The New Room Museum

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The Museum at the New Room tells the incredible story of the lives of John and Charles Wesley, the early beginnings of Methodism and its relevance today.

Explore 12 interactive rooms which take you on a fascinating journey into the world of Methodism in the 18th and 19th centuries. During your visit you will discover what life was like in Georgian Bristol and how Methodism spread throughout Britain, America and across the rest of the world.

Discover how the New Room played a vital role in providing healthcare and education for those in need and how John Wesley took a stand against slavery. Discover the challenges faced by Wesley in his fight for social justice and be inspired to continue that work today.

Early Beginnings

In 1739 George Whitefield invited John Wesley to preach in the open-air in Bristol. John accepted the invitation and began preaching to miners in Kingswood, 4 miles from the centre of Bristol. Within a few weeks work started on building a meeting place for two religious societies in the city. The building was put up in such haste that 9 years later in 1748 a ‘New Room’ was needed, adding an upper floor in order to accommodate visiting preachers’ bedrooms and a common room around a beautiful octagonal window. The preachers’ bedrooms are now home to the museum exploring the New Room’s early history and its importance in Bristol heritage.

Being well placed in the heart of the city, the New Room became a centre for the Wesleys’ work in Bristol. It was where John’s strong sense of social justice was first expressed. The New Room became a base for running a school for the poor, for providing food and clothes to the needy, for offering free medical care to the sick, and for helping those in the nearby prison. It was also the first place to use John Wesley’s ‘class’ system, where members were divided into sub-groups for mutual support and development.

The New Room was one of John Wesley’s three key centres. Many of the annual conferences were held there, including the one that first created Methodist circuits. Bristol’s trading links encouraged the growth of American Methodism. Thomas Webb, Francis Asbury, and others committed themselves to working there and sailed from nearby Pill. It was in Bristol that Wesley ordained some lay preachers in 1786 to become clergy in America and the New Room was a launching pad for his anti-slavery campaign.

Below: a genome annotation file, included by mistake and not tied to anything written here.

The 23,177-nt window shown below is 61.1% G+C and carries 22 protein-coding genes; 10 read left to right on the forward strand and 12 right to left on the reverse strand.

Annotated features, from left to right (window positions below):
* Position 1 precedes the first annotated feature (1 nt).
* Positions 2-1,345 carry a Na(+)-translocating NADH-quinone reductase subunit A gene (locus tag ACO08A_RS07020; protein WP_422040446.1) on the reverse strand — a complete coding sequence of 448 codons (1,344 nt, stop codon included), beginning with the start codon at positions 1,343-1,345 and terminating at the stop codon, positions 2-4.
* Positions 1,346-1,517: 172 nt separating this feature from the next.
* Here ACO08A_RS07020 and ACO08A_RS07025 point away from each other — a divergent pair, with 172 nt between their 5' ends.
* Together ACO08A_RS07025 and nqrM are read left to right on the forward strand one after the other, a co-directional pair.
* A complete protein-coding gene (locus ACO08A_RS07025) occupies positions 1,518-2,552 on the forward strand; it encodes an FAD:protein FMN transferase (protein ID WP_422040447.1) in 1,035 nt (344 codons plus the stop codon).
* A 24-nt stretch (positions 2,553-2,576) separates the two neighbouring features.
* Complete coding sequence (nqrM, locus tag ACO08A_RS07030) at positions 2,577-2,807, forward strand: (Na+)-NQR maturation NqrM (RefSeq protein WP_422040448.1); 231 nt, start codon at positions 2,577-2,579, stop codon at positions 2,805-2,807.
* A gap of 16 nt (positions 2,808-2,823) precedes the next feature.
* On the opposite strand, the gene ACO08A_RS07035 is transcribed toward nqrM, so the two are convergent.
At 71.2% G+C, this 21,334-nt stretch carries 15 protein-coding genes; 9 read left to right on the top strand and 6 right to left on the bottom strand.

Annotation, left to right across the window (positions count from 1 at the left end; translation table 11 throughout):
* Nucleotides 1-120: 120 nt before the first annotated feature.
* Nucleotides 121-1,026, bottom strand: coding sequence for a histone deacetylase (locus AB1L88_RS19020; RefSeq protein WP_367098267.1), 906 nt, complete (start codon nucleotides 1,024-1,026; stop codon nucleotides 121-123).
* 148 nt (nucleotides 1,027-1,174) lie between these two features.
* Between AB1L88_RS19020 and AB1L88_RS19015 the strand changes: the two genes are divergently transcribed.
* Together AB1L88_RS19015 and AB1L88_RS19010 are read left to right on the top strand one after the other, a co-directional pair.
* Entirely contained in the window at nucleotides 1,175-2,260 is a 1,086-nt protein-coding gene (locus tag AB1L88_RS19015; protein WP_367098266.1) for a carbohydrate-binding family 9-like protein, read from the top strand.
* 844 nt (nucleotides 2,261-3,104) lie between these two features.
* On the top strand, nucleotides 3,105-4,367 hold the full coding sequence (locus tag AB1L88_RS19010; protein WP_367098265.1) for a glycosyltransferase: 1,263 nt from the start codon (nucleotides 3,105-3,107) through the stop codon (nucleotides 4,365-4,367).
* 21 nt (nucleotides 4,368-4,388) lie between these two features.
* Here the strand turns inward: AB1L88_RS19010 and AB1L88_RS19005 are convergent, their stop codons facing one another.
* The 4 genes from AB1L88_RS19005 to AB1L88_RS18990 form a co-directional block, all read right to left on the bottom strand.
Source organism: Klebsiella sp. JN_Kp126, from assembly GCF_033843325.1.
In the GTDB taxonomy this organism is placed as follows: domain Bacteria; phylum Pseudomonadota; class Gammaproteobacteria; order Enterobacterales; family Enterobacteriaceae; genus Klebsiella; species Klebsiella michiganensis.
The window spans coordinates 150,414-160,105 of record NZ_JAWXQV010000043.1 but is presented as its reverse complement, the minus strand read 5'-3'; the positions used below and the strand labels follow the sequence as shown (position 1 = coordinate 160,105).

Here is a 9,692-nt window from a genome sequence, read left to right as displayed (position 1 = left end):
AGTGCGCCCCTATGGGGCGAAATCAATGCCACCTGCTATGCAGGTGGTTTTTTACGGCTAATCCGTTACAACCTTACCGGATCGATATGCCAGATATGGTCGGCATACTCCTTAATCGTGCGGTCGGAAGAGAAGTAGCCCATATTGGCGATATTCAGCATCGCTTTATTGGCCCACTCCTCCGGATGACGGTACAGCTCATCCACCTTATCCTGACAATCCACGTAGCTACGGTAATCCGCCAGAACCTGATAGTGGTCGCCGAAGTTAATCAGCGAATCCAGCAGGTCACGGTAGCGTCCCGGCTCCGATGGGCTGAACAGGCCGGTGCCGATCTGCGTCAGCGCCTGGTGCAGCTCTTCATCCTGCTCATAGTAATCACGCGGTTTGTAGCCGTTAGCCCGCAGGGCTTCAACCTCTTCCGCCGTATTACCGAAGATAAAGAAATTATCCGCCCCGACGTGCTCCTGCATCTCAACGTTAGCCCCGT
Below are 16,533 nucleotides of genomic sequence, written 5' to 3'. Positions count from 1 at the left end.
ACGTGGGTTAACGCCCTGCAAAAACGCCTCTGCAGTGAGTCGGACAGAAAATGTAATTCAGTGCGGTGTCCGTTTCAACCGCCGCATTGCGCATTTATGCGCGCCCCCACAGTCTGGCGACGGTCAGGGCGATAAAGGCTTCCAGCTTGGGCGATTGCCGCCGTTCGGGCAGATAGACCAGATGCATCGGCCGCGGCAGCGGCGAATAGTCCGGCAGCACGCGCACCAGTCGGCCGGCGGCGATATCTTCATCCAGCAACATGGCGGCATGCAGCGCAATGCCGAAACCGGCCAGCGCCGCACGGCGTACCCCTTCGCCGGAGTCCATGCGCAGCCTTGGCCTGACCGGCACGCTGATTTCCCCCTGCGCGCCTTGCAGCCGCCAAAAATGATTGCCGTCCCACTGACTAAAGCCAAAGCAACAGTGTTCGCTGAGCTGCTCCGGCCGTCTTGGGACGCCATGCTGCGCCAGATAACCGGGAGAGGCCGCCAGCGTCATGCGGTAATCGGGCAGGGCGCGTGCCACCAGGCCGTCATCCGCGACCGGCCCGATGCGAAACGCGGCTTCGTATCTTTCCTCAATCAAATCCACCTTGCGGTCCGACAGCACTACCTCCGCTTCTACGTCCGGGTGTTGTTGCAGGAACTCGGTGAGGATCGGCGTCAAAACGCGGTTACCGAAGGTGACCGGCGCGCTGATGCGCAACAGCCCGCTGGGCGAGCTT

Adults £7
Children (5-16) £4
Senior (over 65) £6
Student £6
Child (under 5)  Free
Carer Free

Family (1 adult and up to 3 childre) £10
Family (2 adults and up to 3 children ) £15*

*each additional child, £2 per child

All tickets to the museum are valid for one year from the date of purchase.



  • On-Site café/restaurant - We have a delicious range of drinks, cakes and light lunches as well as afternoon teas and daily specials. Our café caters for vegan, vegetarian and gluten-free diets. Locally sourced and committed to fairtrade.

Establishment Features

  • Audio Commentary in Foreign Languages - We have an audio guide in English, Spanish and Korean. A special children’s audio guide is also available.
  • Conference facilities
  • Event Venue
  • Toilets

Key Features

  • Families
  • In town/city centre

Specialist Features

  • Family Fun
  • Marketed towards families

Tours and Demonstrations

  • Educational Visits Accepted
  • Guided Tours Compulsory for Groups

Map & Directions

Road Directions

Find out about the latest on the roads and get travel directions from

Public Transport Directions

For comprehensive information about getting here by public transport, please visit

Guide Prices

Adults £6
Children (5-16) £3
Senior (over 65) £5
Child (under 5) Free
Carer Free

Family (1 adult and all children) £9
Family (2 adults and all children) £14

All tickets to the museum are valid for one year from the date of purchase.

Museum at John Wesley’s New Room


36 The Horsefair, Broadmead, Bristol
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Tel+44 (0)117 926 4740

Opening Times

Open (1 Jan 2024 - 31 Dec 2024)
Monday - Saturday10:00 - 16:00

* Monday - Saturday, 10am - 4pm

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